We begin the chapter by showing how the real-time multi-rate simulation described in Chapter 8 can be modified to handle an increase in computer execution time within any given integration frame, such as might occur when an external interrupt must be processed. Later in the chapter we will show how the variable-step integration and associated extrapolation techniques can be used in multi-processor, multi-rate simulation of a combined digital-continuous system.

**10.2 Accommodating a One-time Increase in Step Execution Time for a Multi-rate Simulation with Real-time Inputs and Outputs**

Consider again the flight control system shown in Figure 8.2 of Chapter 8. In Section 8.9 we examined multi-rate simulation of the system using AB-2 integration, with the actuator considered to be the fast subsystem and the airframe to be the slow subsystem. We assumed that the times required to execute one integration step of the actuator and airframe were given, respectively, by and seconds. For a multi-rate frame ratio given by *N* = 8, Eqs. (8.1) and (8.2) yield integration step sizes for the actuator and airframe that are given, respectively, by and . For these step sizes, the resulting errors in real-time airframe and actuator outputs for an acceleration-limited unit-step input are shown in Figures 8.16 and 8.17. In this example simulation, scheduling the execution of fast and slow integration steps was based on the earliest next-half-frame occurrence. Table 8.1 shows that extrapolation of the real-time inputs is required to calculate 3 out of each 8 input data points for the actuator simulation. Also, extrapolation is needed in the calculation of 3 out of each 8 real-time actuator output data points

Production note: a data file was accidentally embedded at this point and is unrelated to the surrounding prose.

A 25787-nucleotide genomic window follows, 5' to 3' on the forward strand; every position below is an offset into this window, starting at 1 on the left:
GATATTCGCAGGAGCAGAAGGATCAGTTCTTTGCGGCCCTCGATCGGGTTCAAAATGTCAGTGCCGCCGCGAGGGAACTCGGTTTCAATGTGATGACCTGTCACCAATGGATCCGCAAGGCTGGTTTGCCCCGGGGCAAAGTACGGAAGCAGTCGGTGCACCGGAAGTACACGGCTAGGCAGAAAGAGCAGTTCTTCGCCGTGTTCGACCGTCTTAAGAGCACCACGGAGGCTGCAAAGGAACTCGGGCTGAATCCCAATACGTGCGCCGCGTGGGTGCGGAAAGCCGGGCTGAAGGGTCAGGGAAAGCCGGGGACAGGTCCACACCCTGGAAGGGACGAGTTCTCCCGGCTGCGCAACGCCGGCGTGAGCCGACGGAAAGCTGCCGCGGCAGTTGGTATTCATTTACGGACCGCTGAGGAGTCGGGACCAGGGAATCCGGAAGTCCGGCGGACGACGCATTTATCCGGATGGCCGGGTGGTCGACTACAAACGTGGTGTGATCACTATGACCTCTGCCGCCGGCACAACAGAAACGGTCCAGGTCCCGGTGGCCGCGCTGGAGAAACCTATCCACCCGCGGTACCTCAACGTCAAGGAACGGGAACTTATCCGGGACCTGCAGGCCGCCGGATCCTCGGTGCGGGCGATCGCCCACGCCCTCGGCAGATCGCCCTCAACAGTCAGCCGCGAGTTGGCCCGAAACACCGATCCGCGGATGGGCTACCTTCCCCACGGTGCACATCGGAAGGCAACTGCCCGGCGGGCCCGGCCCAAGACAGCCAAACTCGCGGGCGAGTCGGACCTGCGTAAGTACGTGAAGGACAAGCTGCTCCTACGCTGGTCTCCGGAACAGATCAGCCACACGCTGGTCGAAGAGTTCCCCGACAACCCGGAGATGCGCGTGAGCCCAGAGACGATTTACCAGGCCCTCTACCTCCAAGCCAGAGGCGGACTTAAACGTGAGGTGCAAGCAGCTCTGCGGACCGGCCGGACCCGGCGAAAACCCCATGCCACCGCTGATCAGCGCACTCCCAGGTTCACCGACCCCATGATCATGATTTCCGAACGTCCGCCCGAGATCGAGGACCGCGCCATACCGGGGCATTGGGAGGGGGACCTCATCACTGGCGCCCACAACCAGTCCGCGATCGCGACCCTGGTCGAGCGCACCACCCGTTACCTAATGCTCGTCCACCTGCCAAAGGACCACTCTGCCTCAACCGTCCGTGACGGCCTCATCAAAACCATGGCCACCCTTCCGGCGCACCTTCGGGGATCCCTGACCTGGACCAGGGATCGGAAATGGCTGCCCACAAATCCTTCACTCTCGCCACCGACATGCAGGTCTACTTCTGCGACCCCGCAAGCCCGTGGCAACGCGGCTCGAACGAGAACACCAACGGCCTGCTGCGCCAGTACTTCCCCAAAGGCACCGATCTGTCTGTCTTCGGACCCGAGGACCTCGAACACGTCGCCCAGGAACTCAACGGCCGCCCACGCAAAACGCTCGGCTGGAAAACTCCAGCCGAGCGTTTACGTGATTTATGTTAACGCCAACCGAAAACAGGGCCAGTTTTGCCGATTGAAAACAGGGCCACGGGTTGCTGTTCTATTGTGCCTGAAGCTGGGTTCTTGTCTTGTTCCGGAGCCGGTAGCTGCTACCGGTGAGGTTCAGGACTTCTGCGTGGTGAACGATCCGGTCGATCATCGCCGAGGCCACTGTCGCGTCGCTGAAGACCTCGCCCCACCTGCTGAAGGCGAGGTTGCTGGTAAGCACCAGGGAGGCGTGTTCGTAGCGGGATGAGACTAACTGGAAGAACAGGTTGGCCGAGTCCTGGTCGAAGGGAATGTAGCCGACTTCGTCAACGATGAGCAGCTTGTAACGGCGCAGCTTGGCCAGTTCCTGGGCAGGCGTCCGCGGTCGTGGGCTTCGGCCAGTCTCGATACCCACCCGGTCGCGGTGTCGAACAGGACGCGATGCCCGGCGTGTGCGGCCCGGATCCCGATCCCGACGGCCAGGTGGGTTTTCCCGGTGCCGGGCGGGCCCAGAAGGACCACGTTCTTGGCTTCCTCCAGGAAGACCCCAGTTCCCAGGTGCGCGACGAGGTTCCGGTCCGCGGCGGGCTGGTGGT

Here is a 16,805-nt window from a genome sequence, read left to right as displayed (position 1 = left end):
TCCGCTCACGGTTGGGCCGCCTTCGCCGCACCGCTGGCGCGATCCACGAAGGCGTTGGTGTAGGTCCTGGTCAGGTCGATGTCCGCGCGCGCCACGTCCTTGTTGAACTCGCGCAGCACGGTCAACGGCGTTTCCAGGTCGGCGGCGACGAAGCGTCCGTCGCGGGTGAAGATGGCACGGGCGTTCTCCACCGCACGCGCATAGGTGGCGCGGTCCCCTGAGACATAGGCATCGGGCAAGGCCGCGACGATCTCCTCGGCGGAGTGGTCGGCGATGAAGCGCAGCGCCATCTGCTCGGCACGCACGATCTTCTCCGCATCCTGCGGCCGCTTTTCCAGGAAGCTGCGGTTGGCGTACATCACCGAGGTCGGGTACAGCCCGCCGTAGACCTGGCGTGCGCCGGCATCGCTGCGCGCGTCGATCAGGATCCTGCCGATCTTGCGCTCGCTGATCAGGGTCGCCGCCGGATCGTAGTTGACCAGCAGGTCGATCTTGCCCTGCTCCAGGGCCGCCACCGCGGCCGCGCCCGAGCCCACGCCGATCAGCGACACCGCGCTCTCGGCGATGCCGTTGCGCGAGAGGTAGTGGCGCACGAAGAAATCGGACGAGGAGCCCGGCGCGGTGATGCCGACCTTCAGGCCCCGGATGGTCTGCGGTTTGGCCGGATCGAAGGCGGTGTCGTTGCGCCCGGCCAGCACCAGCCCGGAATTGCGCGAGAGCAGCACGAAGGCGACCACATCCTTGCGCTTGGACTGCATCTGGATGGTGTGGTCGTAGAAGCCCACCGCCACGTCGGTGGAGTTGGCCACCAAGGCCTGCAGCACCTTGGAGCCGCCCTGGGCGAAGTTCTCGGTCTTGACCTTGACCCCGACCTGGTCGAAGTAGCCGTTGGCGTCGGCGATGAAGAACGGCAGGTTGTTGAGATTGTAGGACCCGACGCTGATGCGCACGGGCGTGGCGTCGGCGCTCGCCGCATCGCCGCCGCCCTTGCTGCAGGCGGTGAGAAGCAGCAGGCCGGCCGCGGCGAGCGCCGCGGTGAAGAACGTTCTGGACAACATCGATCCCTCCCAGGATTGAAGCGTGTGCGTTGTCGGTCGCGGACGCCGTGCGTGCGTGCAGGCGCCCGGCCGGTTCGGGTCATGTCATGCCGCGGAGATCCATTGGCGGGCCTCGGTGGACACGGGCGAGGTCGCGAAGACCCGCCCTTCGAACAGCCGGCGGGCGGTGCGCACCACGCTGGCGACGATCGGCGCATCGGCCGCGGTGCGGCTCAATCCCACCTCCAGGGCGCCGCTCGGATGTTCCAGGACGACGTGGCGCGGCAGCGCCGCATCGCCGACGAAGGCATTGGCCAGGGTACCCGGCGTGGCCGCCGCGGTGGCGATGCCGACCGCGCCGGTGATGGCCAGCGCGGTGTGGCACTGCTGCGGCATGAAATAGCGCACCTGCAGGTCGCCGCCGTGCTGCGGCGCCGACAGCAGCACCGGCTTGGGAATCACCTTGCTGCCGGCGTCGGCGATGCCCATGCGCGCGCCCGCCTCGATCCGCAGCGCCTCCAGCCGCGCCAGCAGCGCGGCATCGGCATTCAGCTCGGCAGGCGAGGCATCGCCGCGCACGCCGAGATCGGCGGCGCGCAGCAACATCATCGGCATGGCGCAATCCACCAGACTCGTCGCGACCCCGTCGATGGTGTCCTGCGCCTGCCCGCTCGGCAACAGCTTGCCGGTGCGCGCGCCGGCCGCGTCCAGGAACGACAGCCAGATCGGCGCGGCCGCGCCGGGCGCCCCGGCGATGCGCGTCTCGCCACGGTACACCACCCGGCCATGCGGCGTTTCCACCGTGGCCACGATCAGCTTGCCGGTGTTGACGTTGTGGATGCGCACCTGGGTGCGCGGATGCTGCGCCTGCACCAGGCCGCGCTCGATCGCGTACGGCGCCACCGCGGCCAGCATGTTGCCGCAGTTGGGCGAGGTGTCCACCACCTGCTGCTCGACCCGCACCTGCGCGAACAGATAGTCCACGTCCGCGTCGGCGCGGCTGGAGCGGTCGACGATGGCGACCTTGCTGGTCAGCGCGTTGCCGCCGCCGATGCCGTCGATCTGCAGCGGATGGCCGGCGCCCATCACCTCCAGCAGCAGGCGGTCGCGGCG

In this section we consider the case where, every so often, the execution time for an individual integration step may increase substantially from time to time. For example, this might occur when complex conditional code must occasionally be implemented within a particular integration step. Or perhaps it may be desirable to have the capability of servicing an external interrupt now and then in the real-time simulation. For the multi-rate simulation in Section 8.9 we chose the integration step sizes and based on fixed and known step-execution times such that the real-time simulation always runs at maximum possible speed. Under these conditions, any increase in the execution time for a single integration step will cause the overall simulation to fall permanently behind real time by the amount of the execution-time increase. In this section we will introduce a methodology which lets the real-time simulation run at maximum possible speed when step-execution times are fixed, and yet permits occasional increases in step-execution time without compromising real-time simulation accuracy.